It’s true that Trump has delivered in quite a few respects. But whether the promises he’s kept are beneficial to the country is a different matter.
Take tax reform, for example.
Trump has often blamed Democrats for issues regarding the GOP tax plan even though the Republican Party has control of Congress. He once claimed that “the only people” who don’t care for the tax proposal are those who “don’t understand” it and the “Obstructionist Democrats.”
The only people who don’t like the Tax Cut Bill are the people that don’t understand it or the Obstructionist Democrats that know how really good it is and do not want the credit and success to go to the Republicans!
— Donald J. Trump (@realDonaldTrump) November 30, 2017
His comment came on the heels of a Quinnipiac University poll which found that 53 percent of U.S. voters disapproved of the Republican tax plan. That poll found that 64 percent of Americans believed that the plan, if passed, would benefit only the nation’s wealthiest citizens, while only 24 percent think the middle class would benefit. Just 5 percent believe the plan would benefit those in the lowest income bracket.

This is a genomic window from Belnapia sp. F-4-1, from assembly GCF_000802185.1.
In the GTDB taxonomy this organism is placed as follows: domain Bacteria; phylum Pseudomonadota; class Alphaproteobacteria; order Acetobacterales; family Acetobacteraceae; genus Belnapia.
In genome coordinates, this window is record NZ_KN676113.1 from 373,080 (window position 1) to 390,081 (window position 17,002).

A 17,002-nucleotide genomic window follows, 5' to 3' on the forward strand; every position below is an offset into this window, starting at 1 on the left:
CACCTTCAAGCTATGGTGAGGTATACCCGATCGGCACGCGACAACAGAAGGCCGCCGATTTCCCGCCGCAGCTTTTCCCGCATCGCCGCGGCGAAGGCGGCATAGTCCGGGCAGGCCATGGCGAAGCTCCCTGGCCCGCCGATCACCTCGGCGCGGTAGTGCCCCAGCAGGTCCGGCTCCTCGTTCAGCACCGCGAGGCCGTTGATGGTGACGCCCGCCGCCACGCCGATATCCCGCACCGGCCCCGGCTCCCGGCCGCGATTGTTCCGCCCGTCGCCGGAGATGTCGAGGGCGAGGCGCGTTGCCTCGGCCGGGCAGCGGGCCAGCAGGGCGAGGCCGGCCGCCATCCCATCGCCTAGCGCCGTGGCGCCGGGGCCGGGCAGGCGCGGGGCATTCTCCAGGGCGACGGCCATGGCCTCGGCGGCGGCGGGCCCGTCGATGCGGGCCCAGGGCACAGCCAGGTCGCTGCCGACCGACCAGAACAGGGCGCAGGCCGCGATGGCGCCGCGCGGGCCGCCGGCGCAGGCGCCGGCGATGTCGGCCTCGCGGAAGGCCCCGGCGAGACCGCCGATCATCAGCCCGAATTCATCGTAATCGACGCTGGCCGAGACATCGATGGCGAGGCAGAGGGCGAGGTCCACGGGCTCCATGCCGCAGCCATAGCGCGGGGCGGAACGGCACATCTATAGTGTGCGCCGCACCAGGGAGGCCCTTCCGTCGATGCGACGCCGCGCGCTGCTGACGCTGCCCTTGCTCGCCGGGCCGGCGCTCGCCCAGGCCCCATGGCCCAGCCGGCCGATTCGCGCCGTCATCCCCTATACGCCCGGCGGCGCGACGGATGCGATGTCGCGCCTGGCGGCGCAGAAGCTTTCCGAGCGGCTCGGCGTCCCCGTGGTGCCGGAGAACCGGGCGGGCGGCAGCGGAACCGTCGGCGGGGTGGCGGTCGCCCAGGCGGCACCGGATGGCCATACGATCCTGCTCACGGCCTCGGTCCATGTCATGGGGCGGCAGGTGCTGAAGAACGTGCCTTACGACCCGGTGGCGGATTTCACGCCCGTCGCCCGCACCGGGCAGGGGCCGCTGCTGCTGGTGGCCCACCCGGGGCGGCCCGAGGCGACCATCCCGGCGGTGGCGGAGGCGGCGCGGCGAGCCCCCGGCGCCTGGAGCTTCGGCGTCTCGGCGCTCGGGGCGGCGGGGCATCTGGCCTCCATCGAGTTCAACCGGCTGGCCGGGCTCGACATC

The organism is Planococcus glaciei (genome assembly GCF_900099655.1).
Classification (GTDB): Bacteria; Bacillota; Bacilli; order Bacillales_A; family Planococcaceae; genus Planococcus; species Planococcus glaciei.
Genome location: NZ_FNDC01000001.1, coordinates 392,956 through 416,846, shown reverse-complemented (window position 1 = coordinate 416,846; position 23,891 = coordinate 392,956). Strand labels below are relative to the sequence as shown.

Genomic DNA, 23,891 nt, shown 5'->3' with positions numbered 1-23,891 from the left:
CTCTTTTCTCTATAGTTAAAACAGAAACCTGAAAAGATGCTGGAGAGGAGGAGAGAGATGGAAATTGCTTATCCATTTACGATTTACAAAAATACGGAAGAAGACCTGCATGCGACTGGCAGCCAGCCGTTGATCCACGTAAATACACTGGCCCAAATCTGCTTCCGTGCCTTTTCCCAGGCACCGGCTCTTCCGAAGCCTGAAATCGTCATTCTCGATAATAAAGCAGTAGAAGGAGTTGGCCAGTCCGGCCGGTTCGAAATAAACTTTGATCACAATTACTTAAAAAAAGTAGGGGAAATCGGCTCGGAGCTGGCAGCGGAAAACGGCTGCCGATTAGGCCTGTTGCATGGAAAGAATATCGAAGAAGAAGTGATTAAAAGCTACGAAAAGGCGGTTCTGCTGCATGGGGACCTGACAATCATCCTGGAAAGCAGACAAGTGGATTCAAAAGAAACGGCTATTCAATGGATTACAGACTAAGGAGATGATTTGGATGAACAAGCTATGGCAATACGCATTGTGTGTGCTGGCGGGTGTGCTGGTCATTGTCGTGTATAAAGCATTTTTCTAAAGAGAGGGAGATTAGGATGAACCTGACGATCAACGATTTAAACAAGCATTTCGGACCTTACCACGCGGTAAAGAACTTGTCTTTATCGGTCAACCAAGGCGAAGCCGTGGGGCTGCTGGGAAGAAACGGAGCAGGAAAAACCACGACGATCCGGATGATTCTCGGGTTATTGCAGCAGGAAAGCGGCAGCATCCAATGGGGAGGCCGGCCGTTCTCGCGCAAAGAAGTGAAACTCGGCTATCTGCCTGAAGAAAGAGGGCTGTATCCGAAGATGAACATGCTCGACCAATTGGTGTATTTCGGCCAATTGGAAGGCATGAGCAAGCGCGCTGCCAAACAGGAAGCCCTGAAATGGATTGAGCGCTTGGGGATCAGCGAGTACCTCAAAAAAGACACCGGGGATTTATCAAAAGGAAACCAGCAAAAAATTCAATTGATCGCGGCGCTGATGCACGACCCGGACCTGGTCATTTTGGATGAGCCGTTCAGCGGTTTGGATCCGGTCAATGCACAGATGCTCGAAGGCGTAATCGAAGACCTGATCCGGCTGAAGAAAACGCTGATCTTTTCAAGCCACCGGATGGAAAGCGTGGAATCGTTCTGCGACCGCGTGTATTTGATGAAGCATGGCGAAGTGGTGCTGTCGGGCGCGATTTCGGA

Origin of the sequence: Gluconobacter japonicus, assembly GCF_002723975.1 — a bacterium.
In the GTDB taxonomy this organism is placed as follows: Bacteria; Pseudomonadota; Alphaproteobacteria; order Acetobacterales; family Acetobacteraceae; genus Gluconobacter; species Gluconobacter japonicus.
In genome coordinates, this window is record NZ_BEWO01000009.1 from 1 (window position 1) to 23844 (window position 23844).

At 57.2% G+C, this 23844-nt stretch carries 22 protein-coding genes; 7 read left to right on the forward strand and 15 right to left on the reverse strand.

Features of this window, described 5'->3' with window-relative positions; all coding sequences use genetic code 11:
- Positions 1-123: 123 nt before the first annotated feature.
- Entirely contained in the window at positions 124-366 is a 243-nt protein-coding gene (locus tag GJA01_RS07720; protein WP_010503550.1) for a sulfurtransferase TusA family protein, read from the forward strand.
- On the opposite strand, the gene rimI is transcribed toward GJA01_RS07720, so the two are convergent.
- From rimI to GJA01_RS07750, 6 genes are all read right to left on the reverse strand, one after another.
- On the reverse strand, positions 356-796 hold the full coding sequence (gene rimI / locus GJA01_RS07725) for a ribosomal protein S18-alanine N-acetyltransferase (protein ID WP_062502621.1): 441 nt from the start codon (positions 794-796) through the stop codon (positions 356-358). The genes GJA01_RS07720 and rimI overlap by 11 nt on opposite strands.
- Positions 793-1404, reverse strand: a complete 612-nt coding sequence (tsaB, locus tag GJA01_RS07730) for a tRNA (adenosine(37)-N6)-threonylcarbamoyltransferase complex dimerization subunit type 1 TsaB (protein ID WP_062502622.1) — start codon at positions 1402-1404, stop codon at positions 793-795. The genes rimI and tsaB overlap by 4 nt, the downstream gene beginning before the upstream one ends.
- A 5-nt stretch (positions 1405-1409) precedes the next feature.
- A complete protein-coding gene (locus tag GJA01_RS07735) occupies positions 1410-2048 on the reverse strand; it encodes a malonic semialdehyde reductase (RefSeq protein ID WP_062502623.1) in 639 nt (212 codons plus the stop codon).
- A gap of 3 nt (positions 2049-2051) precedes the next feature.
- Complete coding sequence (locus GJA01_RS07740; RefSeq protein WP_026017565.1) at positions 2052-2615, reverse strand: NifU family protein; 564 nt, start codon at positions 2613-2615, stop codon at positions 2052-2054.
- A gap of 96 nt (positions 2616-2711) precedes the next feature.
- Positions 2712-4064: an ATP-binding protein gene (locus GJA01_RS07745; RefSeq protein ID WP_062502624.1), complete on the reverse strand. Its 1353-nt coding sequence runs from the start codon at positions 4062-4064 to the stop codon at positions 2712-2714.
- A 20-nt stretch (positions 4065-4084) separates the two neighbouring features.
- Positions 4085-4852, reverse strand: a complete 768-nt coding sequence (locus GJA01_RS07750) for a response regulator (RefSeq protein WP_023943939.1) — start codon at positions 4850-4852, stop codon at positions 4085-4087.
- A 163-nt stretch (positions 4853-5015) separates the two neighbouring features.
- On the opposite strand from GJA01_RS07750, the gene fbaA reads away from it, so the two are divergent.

An analysis by The Joint Committee on Taxation released in November 2017 found that the tax plan would add $1 trillion to the deficit over a decade––even when accounting for economic growth. A Penn Wharton Budget Model predicts the tax plan would add approximately $1.39 trillion to the deficit, while a Tax Foundation predicts the proposal would add $516 billion to the deficit.
And last year, a troubling report from the nonpartisan Congressional Budget Office (CBO) revealed that the plan “gives substantial tax cuts and benefits to Americans earning more than $100,000 a year”––hitting the nation’s poorest citizens particularly hard––and that the legislation would “add an increase in the deficit of $1,414 billion over the next 10 years.”